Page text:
At the outbreak of the Second World War, Lady Mountbatten acquired a new purpose in life and devoted her considerable intelligence and energy to the service of others. In 1941, Mountbatten's visited the United States, where she thanked efforts to raise funds for the British Red Cross and St John Ambulance Brigade. In 1942, she was appointed Superintendent-in-Chief of the St John Ambulance Brigade serving extensively with Brigade. In 1945, she assisted in the repatriation of prisoners of war in the South East Asia. She was awarded a CBE in 1943 and made a Dame Commander of the Royal Victorian Order (DCVO) in 1946. She also received the American Red Cross Medal.[13]

She is especially remembered for her service as the last Vicereine of India during the final months of the British Raj and the first months of the post-Partition period, between February 1947 and June 1948.[5] Louis Mountbatten was endowed as the last Viceroy of India in 1947 and granted plenipotentiary power to oversee the transition to an independent India. Lady Mountbatten's time in India was in part marked by scandal, as she developed an infatuation for the leader of the Indian National Congress, Jawaharlal Nehru, whom she had met a year previously in Singapore. While it is unclear whether the romance was ever consummated, their fondness for one another was evident and caused widespread speculation.[6] The relationship was blamed for contributing to the alienation of Muslim leaders, who feared that through Edwina, Nehru was biasing the Viceroy in favour of Hindus and the Indian National Congress.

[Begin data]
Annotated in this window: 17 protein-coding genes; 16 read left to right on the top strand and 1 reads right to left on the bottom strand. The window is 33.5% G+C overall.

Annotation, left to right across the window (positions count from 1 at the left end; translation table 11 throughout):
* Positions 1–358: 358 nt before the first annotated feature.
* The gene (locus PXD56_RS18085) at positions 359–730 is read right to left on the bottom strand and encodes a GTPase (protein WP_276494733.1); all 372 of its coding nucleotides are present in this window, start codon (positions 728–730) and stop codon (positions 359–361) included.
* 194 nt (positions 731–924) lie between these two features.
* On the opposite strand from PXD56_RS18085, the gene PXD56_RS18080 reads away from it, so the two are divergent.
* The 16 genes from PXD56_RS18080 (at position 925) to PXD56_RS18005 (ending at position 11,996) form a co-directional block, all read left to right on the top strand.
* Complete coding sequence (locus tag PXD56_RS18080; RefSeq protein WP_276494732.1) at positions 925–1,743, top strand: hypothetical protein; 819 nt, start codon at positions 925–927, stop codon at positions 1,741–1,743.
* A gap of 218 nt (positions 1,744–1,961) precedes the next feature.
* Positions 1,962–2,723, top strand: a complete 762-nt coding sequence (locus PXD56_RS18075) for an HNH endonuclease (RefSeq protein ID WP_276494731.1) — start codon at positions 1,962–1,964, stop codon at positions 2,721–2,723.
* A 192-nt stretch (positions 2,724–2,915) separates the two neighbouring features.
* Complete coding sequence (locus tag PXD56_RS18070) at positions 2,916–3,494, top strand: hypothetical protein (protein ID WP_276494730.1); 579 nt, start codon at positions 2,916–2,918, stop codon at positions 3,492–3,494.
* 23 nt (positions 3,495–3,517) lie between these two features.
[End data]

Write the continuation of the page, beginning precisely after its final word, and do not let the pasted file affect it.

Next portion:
Lady Mountbatten, in all accounts of the violent disruption that followed the Partition of India, is universally praised for her heroic efforts in relieving the misery. She continued to lead a life of service after her viceroyalty in India, including service for the St John Ambulance Brigade. She was a governor of The Peckham Experiment in 1949.[7]